Candy Moulton: Ol Max and The Rounders

Columnist Candy Moulton writes, "You may know the story of The Rounders because you have seen the film starring Henry Fonda and Glenn Ford. But you may have never read the novel that inspired the film — and changed Max Evans' life."

Candy Moulton

June 11, 20244 min read

Candy moulton 4 16 24
(Cowboy State Daily Staff)

Every year when D-Day rolls around, I get a lump in my throat at the heroic actions of the men who stormed the beaches of Normandy to liberate a continent.

And I always think of my good friend Ol Max Evans, a New Mexico writer who was among those who landed on Omaha Beach that day.

Max was just a kid then, and fortunately survived that brutal fighting. He would draw from the experience in later years through his art and his writing.

Fifty plus years ago Max Evans wrote a little book. It not only changed his bank account, but it also changed the direction of his life.

Max Evans started out cowboying when he was just a kid. After completing his service to his country during World War II he came home to the Hi-Lo Country of New Mexico.

By the time he wrote The Rounders, he had cowboyed, gotten involved in a mining adventure, had a wife and twin daughters, and lost $86,000 in his mining adventure.

He wrote the book because he had bills to pay; a family to feed. He desperately needed to make some money and so he wrote what he knew: ranch cowboying.

The little book is not like the traditional Western books of the day—it has no shootouts, no story of Buck the cowboy, saving Betsy and her farm (or ranch). But it has cattle – wild, rank beasts. And it has fistfights – call ‘em barroom brawls.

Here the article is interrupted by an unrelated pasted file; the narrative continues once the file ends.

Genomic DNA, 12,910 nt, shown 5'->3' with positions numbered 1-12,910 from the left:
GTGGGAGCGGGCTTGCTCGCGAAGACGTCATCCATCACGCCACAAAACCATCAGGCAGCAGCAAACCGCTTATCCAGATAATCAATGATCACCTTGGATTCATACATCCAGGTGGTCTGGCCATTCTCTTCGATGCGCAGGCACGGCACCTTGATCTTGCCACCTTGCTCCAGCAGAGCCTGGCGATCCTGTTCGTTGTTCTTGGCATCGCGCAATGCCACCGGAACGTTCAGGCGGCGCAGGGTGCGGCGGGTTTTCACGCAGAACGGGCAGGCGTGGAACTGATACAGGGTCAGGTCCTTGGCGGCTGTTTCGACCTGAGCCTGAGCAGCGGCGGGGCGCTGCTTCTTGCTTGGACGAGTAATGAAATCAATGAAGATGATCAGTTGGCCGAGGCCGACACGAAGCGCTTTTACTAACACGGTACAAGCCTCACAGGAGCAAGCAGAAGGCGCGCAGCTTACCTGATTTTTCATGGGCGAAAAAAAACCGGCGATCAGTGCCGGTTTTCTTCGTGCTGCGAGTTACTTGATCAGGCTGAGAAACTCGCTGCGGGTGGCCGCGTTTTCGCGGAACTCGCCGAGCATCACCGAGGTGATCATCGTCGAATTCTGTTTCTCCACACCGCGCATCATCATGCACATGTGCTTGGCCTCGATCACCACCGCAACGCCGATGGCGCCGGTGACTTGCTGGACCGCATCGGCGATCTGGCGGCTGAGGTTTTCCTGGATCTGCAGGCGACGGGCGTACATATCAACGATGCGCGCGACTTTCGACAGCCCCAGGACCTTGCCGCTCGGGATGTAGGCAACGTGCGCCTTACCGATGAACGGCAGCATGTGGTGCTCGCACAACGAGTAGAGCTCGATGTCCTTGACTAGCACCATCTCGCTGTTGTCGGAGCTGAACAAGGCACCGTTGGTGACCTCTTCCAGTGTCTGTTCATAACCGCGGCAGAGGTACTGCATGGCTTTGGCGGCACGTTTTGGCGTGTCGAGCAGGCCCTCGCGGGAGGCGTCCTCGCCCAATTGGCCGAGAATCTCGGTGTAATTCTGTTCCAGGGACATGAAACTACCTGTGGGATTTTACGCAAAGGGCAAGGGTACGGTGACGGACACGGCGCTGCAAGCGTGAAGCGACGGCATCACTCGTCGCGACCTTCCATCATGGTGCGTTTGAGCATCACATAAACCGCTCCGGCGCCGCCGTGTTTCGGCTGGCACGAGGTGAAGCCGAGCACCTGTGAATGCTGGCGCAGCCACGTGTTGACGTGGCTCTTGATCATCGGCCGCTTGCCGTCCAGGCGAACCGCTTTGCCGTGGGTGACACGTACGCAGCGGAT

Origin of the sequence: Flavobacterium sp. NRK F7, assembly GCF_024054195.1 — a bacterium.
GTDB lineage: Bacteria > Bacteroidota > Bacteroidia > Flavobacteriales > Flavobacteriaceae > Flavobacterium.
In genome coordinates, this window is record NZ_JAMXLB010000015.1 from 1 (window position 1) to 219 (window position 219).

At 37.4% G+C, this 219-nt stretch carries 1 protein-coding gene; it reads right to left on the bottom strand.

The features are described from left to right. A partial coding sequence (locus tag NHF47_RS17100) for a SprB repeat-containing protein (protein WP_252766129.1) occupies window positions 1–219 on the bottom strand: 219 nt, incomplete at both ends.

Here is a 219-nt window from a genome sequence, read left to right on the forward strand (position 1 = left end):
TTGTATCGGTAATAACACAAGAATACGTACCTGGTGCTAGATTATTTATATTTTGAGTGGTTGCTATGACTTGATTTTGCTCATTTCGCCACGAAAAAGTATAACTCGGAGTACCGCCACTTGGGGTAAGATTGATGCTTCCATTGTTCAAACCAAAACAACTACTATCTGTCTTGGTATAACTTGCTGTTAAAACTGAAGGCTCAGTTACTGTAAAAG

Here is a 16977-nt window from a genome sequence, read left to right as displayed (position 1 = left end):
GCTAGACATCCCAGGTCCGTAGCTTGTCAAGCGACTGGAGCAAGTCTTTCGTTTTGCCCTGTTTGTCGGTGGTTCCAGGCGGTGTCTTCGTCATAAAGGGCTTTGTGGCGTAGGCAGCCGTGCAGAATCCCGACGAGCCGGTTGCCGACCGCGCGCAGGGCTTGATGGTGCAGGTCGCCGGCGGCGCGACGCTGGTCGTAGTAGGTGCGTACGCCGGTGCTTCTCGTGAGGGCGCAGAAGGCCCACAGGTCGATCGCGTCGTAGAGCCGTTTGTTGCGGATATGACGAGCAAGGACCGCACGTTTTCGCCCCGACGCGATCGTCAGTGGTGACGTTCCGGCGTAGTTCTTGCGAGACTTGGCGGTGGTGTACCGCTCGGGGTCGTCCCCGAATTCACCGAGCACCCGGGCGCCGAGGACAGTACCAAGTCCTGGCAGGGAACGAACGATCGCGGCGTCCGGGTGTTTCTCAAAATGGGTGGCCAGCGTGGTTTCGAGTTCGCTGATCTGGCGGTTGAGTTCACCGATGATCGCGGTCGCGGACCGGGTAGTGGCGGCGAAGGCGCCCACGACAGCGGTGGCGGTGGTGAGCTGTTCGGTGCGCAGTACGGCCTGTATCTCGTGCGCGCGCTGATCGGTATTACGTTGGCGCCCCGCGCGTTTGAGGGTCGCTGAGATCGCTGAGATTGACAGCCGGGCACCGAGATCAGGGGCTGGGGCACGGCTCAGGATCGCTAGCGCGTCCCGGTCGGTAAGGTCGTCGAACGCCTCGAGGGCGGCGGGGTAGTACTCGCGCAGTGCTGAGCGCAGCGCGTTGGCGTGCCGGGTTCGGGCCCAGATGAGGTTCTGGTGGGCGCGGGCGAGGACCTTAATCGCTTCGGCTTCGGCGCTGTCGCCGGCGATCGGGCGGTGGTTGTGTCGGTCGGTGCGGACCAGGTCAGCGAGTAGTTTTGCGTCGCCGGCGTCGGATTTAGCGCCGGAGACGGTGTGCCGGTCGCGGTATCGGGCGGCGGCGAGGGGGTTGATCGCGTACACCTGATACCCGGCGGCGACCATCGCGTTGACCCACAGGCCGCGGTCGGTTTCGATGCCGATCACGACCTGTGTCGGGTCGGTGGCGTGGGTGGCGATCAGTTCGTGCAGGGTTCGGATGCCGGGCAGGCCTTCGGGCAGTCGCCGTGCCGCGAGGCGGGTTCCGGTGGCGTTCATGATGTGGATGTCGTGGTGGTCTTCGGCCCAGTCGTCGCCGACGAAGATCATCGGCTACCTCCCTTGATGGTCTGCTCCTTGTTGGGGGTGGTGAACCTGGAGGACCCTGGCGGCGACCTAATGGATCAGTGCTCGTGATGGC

It is the story of two unlikely heroes, men just content to do a good job,  and make a yearly visit to town. And although there are no outlaw men in the book—there is a heck of a good outlaw horse, Old Fooler!

You may be like me and know (or think you know) the story of The Rounders because you have seen the film starring Henry Fonda and Glenn Ford. But you may also be like me and have never read the novel that inspired the film—and changed Max’s life.

There are copies of the original publication floating around, and the University of New Mexico Press also published a 50th Anniversary Edition, making it easy to get a copy of the book.

The story involves two contemporary (1960) bronc busters who find themselves banished to a remote area of the Hi-Lo ranching country with a string of barely broke horses and a task to roundup wild cattle all for the promise of a big bonus by the Fourth of July—including the opportunity to go to town.

And of course, there is Old Fooler—the horse that is the third main character; An animal solid and savvy, rank and unpredictable. As Ol Max told me once it was the horse that started it all.

The horse began this story. It saved Max from poverty by becoming a movie that is now a classic.

It launched him to a career that showed readers and other writers it is not necessary to follow the pack, but that breaking out with something new and different, but something you know and can tell in a way nobody else can, is really the best advice and the best action for any writer.

I became good friends with Ol Max and even had the opportunity to do a book with him—Hot Biscuits—which is an anthology of short stories written by ranchwomen and men. 

For Hot Biscuits, Max wrote a foreword and the final story in the collection. He called his story “The Last Cowboy.” I always referred to it as “The Rounders Revisited.”

I suggest you read The Rounders, and then read Max’s story in Hot Biscuits, also published by UNM Press. Those two pieces will give you great appreciation for the hardworking cowboys of the West.

I guarantee that you will laugh, and you may also get a lump in your chest as you recall the good cowboys you may have known in your own lives.

Candy Moulton can be reached at

Share this article



Candy Moulton

Wyoming Life Columnist

Wyoming Life Columnist